I cannot count how many times I have been asked to define what exactly I am working on in school. There is always this lingering question for me to define digital history. As hard as I try I am often met with blank looks and confusion. Those on the inside of the academic world and, in most cases the history field, it is a look of doubt. Historians deal in hard facts, books and solid stable materials. Things which are not dynamic like websites or twitter. Digital and history are two words that do not go together. For those completely on the outside, the people I seem to encounter the most, they assume this is a fancy way for me to say “I use Wikipedia- a lot.” I have yet to come up with a concise answer for either group, and it turns out, building a rubric has proven just as difficult for me.
When reviewing digital work, many of the criteria applied to traditional sources should be considered:
- Who has created the content? Is it a reputable source and can you prove their credentials?
- Is there a works cited page? Footnotes? Has the creator provided a place to go back and review his/her work?
- When was it created and how often is it edited? When checking a Wikipedia page it is useful to see the last edits. If new information is available has that been published?
- Is it open source or does it allow comments? Open source history has both positives and negatives but it needs to be known to the research that the content could be edited by someone other than the creator. Comments are also useful for deeper discussion of a topic and at times can be historical content of their own.
I would like my work in this class to help define “good” digital repository characteristics. This is based on a paper proposal I did as an undergraduate. For me the idea repository is the FDR Library Digital Collection. Not only is it extremely search friendly, it has been scanned to look exactly as if the researcher is there flipping through each folder.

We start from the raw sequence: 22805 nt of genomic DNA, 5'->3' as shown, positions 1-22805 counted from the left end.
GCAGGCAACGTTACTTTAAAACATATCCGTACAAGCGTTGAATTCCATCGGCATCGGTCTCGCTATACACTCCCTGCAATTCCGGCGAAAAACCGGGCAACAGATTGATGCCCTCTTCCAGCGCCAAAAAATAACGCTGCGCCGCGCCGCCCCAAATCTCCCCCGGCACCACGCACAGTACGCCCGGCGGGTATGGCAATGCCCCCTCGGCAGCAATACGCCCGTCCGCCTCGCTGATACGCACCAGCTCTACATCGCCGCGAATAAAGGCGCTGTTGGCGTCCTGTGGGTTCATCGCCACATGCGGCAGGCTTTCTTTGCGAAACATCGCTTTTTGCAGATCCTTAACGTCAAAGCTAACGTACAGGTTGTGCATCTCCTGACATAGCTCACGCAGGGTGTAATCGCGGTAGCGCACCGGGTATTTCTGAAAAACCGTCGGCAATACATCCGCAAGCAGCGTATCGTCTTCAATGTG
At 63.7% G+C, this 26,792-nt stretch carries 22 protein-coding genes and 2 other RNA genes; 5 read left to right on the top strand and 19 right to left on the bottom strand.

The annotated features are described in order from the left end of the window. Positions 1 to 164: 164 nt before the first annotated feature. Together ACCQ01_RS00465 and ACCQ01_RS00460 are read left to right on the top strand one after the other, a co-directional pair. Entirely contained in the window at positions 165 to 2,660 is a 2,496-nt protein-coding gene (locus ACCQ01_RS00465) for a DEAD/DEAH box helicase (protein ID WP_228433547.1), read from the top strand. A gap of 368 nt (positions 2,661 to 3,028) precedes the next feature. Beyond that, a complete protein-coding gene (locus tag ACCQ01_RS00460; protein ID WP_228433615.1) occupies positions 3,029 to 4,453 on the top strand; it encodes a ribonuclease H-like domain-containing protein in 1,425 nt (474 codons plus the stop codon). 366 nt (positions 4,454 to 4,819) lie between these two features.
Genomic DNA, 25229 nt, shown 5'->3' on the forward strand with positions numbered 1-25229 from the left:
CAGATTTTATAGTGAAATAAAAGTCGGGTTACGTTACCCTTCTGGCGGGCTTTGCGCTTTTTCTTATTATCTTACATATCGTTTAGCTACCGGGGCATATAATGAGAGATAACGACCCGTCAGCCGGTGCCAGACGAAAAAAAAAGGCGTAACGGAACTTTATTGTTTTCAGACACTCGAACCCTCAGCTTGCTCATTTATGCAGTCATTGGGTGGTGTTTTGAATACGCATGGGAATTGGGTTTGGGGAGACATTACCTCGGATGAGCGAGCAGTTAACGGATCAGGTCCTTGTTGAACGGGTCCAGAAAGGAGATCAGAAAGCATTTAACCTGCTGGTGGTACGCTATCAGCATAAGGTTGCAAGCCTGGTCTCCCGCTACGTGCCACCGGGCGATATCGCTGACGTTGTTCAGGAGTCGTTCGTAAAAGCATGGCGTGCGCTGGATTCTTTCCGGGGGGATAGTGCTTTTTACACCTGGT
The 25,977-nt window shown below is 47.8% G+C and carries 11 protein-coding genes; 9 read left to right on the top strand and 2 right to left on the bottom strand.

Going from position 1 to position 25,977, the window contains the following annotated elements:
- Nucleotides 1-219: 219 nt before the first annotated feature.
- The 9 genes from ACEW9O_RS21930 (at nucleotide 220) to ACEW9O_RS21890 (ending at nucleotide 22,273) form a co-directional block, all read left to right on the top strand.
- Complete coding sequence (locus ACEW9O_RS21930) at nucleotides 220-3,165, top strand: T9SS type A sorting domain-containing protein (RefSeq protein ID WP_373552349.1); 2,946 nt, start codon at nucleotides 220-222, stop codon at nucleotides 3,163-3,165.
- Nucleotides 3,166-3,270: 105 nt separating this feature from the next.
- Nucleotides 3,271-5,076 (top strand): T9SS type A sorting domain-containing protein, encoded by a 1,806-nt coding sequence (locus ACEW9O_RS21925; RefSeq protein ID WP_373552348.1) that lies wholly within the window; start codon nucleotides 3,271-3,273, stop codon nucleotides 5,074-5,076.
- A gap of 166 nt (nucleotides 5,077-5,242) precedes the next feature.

As an example, I searched the term “FALA” the name of FDR’s dog and it took me to this archive folder to search and read:
Because of the way it was scanned, I can look through and notice the details that may not be important to other researchers. If I were researching presidential dogs the folder would have one meaning, but if I were researching children’s letters to the president, they could have another.
This relates back to something in the readings, “Professional archivists complain that many archival websites are not archives at all because they lack ‘provenance’ that is, a firm history of the custody of a coherent body of materials since their origin.” (Cohen and Rosenzwig) If there were even an argument for an archive that has provenance, I believe the FDR Library is it. There are so many archives that lack authenticity, or disconnect the researcher from the experience via transcriptions, when gems like this are found they should be praised, awarded and shared. Personally I have had more than one experience of reading transcribed archives, only to find myself weeks later regretting the decision and scrolling through microfilm to find the exact copy with hand written notes, or something crossed off that the transcription did not offer. While the transcribed work is easier to read, it lacks something a scan of the document can offer.